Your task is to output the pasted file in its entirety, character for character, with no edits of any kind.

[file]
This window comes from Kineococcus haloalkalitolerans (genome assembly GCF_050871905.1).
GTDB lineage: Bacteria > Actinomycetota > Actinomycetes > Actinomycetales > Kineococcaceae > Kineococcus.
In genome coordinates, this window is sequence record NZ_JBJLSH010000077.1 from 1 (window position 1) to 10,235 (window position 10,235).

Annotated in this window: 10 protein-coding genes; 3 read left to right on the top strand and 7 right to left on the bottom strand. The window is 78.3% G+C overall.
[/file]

This window comes from Kineococcus haloalkalitolerans (genome assembly GCF_050871905.1).
GTDB lineage: Bacteria > Actinomycetota > Actinomycetes > Actinomycetales > Kineococcaceae > Kineococcus.
In genome coordinates, this window is sequence record NZ_JBJLSH010000077.1 from 1 (window position 1) to 10,235 (window position 10,235).

Annotated in this window: 10 protein-coding genes; 3 read left to right on the top strand and 7 right to left on the bottom strand. The window is 78.3% G+C overall.